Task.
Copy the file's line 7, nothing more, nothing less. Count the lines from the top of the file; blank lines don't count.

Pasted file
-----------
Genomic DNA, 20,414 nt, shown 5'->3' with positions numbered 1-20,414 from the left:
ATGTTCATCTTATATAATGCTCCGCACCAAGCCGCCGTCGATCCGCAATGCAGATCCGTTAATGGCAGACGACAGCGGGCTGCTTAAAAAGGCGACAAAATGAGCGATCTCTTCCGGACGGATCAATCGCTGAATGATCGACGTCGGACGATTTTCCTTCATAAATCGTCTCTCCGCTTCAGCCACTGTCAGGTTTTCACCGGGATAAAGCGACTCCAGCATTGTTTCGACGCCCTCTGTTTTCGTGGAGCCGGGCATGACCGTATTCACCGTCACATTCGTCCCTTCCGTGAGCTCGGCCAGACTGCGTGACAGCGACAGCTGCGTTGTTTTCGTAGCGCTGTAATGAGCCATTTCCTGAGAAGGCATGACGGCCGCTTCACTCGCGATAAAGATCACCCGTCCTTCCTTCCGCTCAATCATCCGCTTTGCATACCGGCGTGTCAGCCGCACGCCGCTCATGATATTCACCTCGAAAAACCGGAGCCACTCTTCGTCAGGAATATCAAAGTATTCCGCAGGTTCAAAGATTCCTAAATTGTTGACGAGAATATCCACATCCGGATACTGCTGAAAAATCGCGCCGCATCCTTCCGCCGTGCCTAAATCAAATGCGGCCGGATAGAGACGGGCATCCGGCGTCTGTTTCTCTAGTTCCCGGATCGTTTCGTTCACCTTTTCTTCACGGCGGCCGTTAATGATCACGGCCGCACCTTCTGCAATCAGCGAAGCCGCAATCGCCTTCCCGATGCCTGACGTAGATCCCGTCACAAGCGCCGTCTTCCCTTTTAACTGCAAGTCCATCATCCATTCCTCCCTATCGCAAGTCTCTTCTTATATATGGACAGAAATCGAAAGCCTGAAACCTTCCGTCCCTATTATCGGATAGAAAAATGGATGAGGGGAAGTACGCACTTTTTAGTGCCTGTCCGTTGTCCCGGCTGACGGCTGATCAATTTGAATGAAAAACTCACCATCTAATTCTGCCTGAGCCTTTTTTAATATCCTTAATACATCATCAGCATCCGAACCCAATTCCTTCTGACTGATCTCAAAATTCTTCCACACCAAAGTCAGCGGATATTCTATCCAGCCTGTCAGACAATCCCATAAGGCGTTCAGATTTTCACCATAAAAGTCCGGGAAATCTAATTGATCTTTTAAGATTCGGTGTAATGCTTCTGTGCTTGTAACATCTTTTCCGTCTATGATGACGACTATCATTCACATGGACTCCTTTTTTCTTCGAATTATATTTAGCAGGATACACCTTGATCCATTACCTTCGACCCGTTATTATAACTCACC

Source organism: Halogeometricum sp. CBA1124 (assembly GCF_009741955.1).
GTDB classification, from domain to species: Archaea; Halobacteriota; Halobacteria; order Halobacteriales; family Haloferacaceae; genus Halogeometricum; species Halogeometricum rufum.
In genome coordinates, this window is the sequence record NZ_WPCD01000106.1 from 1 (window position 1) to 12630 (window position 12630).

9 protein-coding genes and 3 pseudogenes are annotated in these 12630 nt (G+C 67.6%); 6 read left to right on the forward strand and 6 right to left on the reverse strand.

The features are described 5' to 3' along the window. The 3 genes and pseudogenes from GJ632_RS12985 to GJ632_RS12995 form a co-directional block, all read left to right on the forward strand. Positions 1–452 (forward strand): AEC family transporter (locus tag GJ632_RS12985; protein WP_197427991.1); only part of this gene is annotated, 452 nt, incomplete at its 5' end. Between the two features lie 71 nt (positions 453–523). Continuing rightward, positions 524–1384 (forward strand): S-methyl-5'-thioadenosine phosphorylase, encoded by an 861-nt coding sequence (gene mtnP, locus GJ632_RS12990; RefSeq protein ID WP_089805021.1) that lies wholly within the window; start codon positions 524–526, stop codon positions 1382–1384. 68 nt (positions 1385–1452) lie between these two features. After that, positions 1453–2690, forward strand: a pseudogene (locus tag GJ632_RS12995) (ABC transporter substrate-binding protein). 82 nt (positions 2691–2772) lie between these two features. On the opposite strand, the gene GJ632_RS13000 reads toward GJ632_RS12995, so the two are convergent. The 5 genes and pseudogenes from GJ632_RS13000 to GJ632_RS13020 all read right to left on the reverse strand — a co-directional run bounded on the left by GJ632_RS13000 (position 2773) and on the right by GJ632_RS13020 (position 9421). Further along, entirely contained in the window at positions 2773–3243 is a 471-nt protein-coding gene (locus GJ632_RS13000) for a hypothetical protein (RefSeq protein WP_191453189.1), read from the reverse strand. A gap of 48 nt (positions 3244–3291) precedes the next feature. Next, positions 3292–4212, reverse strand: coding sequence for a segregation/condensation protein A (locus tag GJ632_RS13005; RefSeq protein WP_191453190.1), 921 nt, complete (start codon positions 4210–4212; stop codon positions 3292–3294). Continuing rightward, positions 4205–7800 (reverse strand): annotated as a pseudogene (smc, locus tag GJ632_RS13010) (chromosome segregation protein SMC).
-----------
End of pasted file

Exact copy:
The features are described 5' to 3' along the window. The 3 genes and pseudogenes from GJ632_RS12985 to GJ632_RS12995 form a co-directional block, all read left to right on the forward strand. Positions 1–452 (forward strand): AEC family transporter (locus tag GJ632_RS12985; protein WP_197427991.1); only part of this gene is annotated, 452 nt, incomplete at its 5' end. Between the two features lie 71 nt (positions 453–523). Continuing rightward, positions 524–1384 (forward strand): S-methyl-5'-thioadenosine phosphorylase, encoded by an 861-nt coding sequence (gene mtnP, locus GJ632_RS12990; RefSeq protein ID WP_089805021.1) that lies wholly within the window; start codon positions 524–526, stop codon positions 1382–1384. 68 nt (positions 1385–1452) lie between these two features. After that, positions 1453–2690, forward strand: a pseudogene (locus tag GJ632_RS12995) (ABC transporter substrate-binding protein). 82 nt (positions 2691–2772) lie between these two features. On the opposite strand, the gene GJ632_RS13000 reads toward GJ632_RS12995, so the two are convergent. The 5 genes and pseudogenes from GJ632_RS13000 to GJ632_RS13020 all read right to left on the reverse strand — a co-directional run bounded on the left by GJ632_RS13000 (position 2773) and on the right by GJ632_RS13020 (position 9421). Further along, entirely contained in the window at positions 2773–3243 is a 471-nt protein-coding gene (locus GJ632_RS13000) for a hypothetical protein (RefSeq protein WP_191453189.1), read from the reverse strand. A gap of 48 nt (positions 3244–3291) precedes the next feature. Next, positions 3292–4212, reverse strand: coding sequence for a segregation/condensation protein A (locus tag GJ632_RS13005; RefSeq protein WP_191453190.1), 921 nt, complete (start codon positions 4210–4212; stop codon positions 3292–3294). Continuing rightward, positions 4205–7800 (reverse strand): annotated as a pseudogene (smc, locus tag GJ632_RS13010) (chromosome segregation protein SMC).